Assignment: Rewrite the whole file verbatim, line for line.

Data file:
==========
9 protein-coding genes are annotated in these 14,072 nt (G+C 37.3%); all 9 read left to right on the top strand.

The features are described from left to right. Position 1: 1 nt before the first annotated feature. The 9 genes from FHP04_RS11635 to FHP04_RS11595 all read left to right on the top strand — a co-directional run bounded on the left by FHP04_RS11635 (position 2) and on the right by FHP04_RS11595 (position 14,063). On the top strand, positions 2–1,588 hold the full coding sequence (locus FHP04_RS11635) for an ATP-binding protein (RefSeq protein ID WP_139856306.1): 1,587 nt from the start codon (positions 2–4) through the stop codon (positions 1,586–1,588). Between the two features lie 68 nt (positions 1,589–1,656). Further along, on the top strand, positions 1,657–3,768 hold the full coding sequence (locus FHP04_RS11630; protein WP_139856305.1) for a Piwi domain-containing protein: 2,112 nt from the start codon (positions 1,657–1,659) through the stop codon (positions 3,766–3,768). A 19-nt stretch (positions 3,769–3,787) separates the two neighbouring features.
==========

9 protein-coding genes are annotated in these 14,072 nt (G+C 37.3%); all 9 read left to right on the top strand.

The features are described from left to right. Position 1: 1 nt before the first annotated feature. The 9 genes from FHP04_RS11635 to FHP04_RS11595 all read left to right on the top strand — a co-directional run bounded on the left by FHP04_RS11635 (position 2) and on the right by FHP04_RS11595 (position 14,063). On the top strand, positions 2–1,588 hold the full coding sequence (locus FHP04_RS11635) for an ATP-binding protein (RefSeq protein ID WP_139856306.1): 1,587 nt from the start codon (positions 2–4) through the stop codon (positions 1,586–1,588). Between the two features lie 68 nt (positions 1,589–1,656). Further along, on the top strand, positions 1,657–3,768 hold the full coding sequence (locus FHP04_RS11630; protein WP_139856305.1) for a Piwi domain-containing protein: 2,112 nt from the start codon (positions 1,657–1,659) through the stop codon (positions 3,766–3,768). A 19-nt stretch (positions 3,769–3,787) separates the two neighbouring features.